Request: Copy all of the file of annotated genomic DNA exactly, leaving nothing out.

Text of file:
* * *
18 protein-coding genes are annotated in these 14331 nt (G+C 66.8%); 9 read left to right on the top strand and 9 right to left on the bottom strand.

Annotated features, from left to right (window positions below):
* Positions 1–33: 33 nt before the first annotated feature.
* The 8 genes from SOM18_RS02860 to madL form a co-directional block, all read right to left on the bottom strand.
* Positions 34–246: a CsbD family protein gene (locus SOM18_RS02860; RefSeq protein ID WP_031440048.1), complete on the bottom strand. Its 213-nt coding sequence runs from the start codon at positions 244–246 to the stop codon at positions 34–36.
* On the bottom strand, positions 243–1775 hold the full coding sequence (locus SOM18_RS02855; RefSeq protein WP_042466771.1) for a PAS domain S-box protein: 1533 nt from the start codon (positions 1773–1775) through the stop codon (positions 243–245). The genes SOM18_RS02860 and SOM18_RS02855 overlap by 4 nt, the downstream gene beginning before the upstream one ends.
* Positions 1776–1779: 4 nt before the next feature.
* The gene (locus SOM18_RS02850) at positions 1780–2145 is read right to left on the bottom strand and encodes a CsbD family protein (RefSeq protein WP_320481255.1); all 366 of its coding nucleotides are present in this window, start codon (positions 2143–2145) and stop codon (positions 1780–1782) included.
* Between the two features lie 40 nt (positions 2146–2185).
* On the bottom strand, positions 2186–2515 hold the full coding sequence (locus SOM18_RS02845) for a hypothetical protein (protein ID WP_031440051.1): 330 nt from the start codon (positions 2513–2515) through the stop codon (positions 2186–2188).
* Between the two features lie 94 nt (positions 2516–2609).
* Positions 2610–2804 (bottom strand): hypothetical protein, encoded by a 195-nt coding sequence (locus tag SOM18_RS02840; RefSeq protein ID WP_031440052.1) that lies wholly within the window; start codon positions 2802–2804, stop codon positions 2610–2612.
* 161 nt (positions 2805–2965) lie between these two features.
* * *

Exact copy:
18 protein-coding genes are annotated in these 14331 nt (G+C 66.8%); 9 read left to right on the top strand and 9 right to left on the bottom strand.

Annotated features, from left to right (window positions below):
* Positions 1–33: 33 nt before the first annotated feature.
* The 8 genes from SOM18_RS02860 to madL form a co-directional block, all read right to left on the bottom strand.
* Positions 34–246: a CsbD family protein gene (locus SOM18_RS02860; RefSeq protein ID WP_031440048.1), complete on the bottom strand. Its 213-nt coding sequence runs from the start codon at positions 244–246 to the stop codon at positions 34–36.
* On the bottom strand, positions 243–1775 hold the full coding sequence (locus SOM18_RS02855; RefSeq protein WP_042466771.1) for a PAS domain S-box protein: 1533 nt from the start codon (positions 1773–1775) through the stop codon (positions 243–245). The genes SOM18_RS02860 and SOM18_RS02855 overlap by 4 nt, the downstream gene beginning before the upstream one ends.
* Positions 1776–1779: 4 nt before the next feature.
* The gene (locus SOM18_RS02850) at positions 1780–2145 is read right to left on the bottom strand and encodes a CsbD family protein (RefSeq protein WP_320481255.1); all 366 of its coding nucleotides are present in this window, start codon (positions 2143–2145) and stop codon (positions 1780–1782) included.
* Between the two features lie 40 nt (positions 2146–2185).
* On the bottom strand, positions 2186–2515 hold the full coding sequence (locus SOM18_RS02845) for a hypothetical protein (protein ID WP_031440051.1): 330 nt from the start codon (positions 2513–2515) through the stop codon (positions 2186–2188).
* Between the two features lie 94 nt (positions 2516–2609).
* Positions 2610–2804 (bottom strand): hypothetical protein, encoded by a 195-nt coding sequence (locus tag SOM18_RS02840; RefSeq protein ID WP_031440052.1) that lies wholly within the window; start codon positions 2802–2804, stop codon positions 2610–2612.
* 161 nt (positions 2805–2965) lie between these two features.